Tuesday, October 25, 2016

Scotland - Liver cancer death rate rises by 52%

Liver cancer death rate rises by 52%
Death rates from liver cancer increased by 52% in the last 10 years, with the disease killing 572 Scots last year.

But new figures from the NHS showed that the cancer mortality rate for all forms of the disease fell by 11% over the decade to 2015.

The mortality rate for breast cancer - the most commonly diagnosed cancer for women - fell by 21%
Lung cancer death rates were down by 15.1% and there was a 16.4% decrease for bowel cancer.

A total of 16,011 deaths in 2015 were caused by cancer, with the report noting that "although the rate of deaths due to cancer has decreased over this period, the actual number of deaths due to cancer has not".

This is thought to be due to the increase in older age groups within the population and the fact that cancer is a relatively common disease among the elderly.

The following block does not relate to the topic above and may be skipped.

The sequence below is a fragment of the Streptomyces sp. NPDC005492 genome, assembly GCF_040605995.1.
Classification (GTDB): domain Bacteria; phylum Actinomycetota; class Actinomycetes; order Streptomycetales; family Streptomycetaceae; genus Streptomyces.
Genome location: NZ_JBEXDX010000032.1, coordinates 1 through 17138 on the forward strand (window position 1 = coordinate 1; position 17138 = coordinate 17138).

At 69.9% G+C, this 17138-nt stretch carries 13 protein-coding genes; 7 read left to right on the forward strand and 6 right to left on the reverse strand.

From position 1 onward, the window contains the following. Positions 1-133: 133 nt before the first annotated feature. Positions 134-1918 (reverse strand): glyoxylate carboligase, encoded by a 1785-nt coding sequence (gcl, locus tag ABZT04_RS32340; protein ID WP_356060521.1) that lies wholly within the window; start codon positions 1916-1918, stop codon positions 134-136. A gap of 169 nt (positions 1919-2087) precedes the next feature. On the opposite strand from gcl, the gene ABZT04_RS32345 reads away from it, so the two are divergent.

Cancer mortality rates have fallen by 14% among men over the last 10 years. The decrease in the mortality rate for females was lower at 6%.

Deaths from liver cancer were up from 320 in 2005, with the mortality rate increasing by 45.6% in males and by 68.6% for females.

"The increase in the mortality rate of liver cancer over the last 10 years by 52% reflects the increase in incidence of this type of cancer," the report said.

"Survival from liver cancer is poor in most cases. The main risk factors for liver cancer are alcohol and infection with hepatitis B and C."

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